Public records a dirty business at CPSC

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By Mary Schwager, national consumer columnist for Examiner.com

There’s a very scary situation looming inside the federal agency that’s supposed to regulate and oversee our safety when it comes to defective products: The Consumer Product Safety Commission. When someone makes a Freedom of Information Act request for information regarding complaints about a product, the agency allows companies it monitors a say in what information is released.

I posted an article about this on the Examiner’s website:  

It all started in March 2009, when Electrolux issued a recall for one of its cordless vacuums and told owners not to use their vacuums until a replacement part could be shipped to them. As the clock ticked and spring turned into summer, people with dirt collecting on their floors waited at their mailboxes. When the parcel with the part still didn’t show, consumers logged on and complained to me. After I posted a follow-up article about the complaints, the company wrote me directly to say it was working on the problems and the number of complaints was small.

Is this true? We may never know. On July 22, 2009, in a Freedom of Information Act request, I asked the Consumer Product Safety Commission how many complaints it received from consumers upset about this recall and the wait for replacement parts.

I immediately got an email back from the CPSC saying it would process my request. Then nothing. I continued to ask the CPSC what’s up with my request. A couple of my emails went unanswered. Then on August 28, 2009, I got this response:

 Good afternoon Mary,

Sorry about the delay in responding to your email. The Clearinghouse just informed me that they have not completed the search for records but they will do so in the next week or so. As soon as they provide the information to our office, we will process under FOIA for you. By the way, your FOIA request number is 09-F-00916 (for future reference).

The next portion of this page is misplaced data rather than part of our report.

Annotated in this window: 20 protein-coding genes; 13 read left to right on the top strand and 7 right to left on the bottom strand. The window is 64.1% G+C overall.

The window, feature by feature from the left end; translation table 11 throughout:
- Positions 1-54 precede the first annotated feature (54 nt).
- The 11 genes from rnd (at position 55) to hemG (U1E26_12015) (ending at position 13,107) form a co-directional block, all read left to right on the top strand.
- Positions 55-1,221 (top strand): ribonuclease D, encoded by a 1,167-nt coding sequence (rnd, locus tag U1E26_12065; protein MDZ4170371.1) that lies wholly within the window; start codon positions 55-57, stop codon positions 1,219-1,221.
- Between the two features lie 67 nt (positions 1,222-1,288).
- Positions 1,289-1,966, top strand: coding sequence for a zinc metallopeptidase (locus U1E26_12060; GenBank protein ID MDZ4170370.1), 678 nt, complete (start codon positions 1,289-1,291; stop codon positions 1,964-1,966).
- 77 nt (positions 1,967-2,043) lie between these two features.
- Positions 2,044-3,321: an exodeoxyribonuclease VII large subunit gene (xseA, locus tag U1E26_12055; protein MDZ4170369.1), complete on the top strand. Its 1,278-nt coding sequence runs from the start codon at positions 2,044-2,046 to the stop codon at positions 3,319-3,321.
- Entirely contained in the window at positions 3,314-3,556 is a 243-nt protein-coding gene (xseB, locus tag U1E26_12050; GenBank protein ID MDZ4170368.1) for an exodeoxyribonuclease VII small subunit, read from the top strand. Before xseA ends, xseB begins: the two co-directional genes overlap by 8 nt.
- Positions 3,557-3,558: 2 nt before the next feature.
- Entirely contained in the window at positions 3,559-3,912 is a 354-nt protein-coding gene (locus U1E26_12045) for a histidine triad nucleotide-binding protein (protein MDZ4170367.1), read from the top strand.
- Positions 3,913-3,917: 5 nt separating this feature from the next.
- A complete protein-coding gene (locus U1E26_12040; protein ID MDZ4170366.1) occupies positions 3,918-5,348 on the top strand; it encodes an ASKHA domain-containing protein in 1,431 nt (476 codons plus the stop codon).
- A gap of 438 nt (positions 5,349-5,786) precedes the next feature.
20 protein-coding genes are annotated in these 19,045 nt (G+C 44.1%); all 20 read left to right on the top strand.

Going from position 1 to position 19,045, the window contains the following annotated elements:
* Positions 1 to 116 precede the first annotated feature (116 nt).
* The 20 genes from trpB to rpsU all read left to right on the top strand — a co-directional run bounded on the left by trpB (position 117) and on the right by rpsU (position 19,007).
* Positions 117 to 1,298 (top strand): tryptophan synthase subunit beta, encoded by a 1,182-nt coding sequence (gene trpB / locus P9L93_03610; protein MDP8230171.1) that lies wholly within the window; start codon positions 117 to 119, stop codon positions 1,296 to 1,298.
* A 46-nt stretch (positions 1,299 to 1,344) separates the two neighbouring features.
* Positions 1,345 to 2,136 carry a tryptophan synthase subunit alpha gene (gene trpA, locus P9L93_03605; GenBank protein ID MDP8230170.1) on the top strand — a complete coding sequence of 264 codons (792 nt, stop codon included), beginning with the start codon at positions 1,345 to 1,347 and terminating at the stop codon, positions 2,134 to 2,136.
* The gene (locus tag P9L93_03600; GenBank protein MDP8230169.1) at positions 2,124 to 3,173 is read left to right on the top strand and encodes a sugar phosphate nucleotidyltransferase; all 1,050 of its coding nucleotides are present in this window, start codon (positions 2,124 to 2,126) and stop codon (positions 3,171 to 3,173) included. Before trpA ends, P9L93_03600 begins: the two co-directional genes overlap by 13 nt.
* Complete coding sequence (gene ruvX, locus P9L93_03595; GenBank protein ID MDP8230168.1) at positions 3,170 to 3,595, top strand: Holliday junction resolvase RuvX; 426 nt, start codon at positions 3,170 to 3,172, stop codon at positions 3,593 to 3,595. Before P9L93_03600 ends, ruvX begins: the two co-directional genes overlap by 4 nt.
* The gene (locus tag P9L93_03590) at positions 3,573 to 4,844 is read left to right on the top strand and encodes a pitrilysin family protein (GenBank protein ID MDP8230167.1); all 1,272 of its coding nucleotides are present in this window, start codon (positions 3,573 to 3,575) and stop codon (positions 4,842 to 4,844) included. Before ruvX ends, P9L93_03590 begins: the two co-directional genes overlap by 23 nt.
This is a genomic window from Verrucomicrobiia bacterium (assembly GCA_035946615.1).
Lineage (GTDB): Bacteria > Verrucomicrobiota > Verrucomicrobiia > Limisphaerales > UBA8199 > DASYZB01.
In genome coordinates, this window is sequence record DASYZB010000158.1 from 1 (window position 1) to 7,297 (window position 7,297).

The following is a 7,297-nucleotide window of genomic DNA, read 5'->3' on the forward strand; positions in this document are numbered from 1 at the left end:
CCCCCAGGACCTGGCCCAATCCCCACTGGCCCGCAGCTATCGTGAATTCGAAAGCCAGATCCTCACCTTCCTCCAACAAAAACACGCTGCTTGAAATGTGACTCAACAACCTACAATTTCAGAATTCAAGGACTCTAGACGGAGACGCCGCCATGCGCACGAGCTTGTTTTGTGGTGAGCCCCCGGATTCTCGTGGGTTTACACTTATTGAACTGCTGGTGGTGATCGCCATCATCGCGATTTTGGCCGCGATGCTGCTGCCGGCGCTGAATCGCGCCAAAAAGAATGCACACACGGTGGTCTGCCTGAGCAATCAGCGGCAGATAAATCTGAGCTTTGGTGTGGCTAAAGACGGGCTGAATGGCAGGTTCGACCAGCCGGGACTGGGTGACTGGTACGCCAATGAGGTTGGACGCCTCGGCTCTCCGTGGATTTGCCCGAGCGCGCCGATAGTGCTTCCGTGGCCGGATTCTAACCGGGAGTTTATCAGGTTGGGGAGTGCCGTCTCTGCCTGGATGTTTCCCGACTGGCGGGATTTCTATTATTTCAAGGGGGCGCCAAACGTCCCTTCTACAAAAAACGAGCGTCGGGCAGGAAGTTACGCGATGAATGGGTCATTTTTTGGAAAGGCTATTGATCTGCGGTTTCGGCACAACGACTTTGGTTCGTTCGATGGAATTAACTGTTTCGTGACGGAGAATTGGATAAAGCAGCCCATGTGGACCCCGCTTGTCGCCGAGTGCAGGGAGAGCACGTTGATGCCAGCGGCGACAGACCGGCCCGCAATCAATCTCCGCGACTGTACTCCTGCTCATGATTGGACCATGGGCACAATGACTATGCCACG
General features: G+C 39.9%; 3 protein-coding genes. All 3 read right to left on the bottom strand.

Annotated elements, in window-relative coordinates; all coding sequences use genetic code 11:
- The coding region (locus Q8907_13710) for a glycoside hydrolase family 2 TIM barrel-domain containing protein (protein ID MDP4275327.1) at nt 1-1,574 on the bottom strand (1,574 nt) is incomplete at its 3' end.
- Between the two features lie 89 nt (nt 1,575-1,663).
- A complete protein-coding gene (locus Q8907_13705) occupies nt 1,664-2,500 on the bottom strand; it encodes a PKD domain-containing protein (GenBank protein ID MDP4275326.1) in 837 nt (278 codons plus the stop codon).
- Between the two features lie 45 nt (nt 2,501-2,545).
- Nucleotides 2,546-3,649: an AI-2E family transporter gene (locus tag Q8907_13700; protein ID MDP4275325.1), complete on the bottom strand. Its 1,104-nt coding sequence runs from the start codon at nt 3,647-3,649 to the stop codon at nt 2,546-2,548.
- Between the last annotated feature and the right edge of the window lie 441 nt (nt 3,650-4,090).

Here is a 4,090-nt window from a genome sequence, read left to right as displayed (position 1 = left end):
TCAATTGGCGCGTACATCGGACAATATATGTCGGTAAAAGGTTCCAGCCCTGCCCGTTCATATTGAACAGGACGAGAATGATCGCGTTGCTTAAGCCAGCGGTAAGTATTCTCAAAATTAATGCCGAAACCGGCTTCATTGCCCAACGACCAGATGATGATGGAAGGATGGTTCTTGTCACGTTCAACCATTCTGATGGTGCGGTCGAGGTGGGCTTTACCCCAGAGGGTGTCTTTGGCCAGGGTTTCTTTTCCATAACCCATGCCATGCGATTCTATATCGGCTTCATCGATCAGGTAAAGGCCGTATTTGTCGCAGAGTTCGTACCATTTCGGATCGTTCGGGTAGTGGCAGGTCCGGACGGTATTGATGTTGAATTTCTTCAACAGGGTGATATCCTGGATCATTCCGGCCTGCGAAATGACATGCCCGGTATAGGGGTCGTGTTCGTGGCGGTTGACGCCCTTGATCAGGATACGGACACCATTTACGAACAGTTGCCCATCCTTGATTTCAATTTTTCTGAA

Alberta

More time passed. More silence from CPSC.

On October 14, 2009, I sent this email:

Alberta,
It’s been many months now… What is the latest on this FOIA now please?
Thanks!
Mary

More silence. On October 23, 2009, I tried again:

Hey Alberta,
Wow! This is taking a long time. What’s the latest with this?
Thanks!
Mary

On November 10, 2009, I received an email from CPSC asking for my mailing address. I responded right away, figuring the agency was mailing me the complaints. I received the ultimate waste of our taxpayer dollars. The CPSC spent $1.05 in postage to mail me, in a large brown envelope, two pieces of paper. The highlights: The CPSC says before it can release any information to me about customer service related complaints it has to “release a copy of my letter to the firm.” Electrolux then has 15 days to respond. The CPSC adds in its letter to me, “If the company claims that the information is inaccurate or confidentiality for proprietary information, we must evaluate these comments and renotify firms if we overrule any claims.” So if the company says, “Oh, no, no those complaints can’t be true…” the CPSC then decides if it’s going to release the info to me.

The kicker: The CPSC says it will take more than 15 days for this to happen, but I should be “assured that we are handling your request as quickly as possible.”

I received an email from a reader saying the agency is considering changing the way it handles FOIA requests. This is the time for supporters of the First Amendment to speak up. I encourage those who have some thoughts about the process to send them to the CPSC.

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One Response to “Public records a dirty business at CPSC”

  1. Colby Lavin Says:

    Ms. Schwager, Thank you for covering this important topic. I work for small start up called WeMakeItSafer and while we are not doing the same work as you, we are also trying to keep unsafe products out of the hands of consumers and children. Our focus is different – we use product safety and recall information to help people and businesses manage their belongings/inventory so that everyone is aware of which products need to be taken out circulation. We believe that we have the best product recall search ( http://wemakeitsafer.com/RecallsStart.php ) and recall data ( http://wemakeitsafer.com/RecallStatistics.html ) available anywhere. I am very interested to see the resolution of your issue and how the changes at CPSC might improve the flow of information. Thank you.

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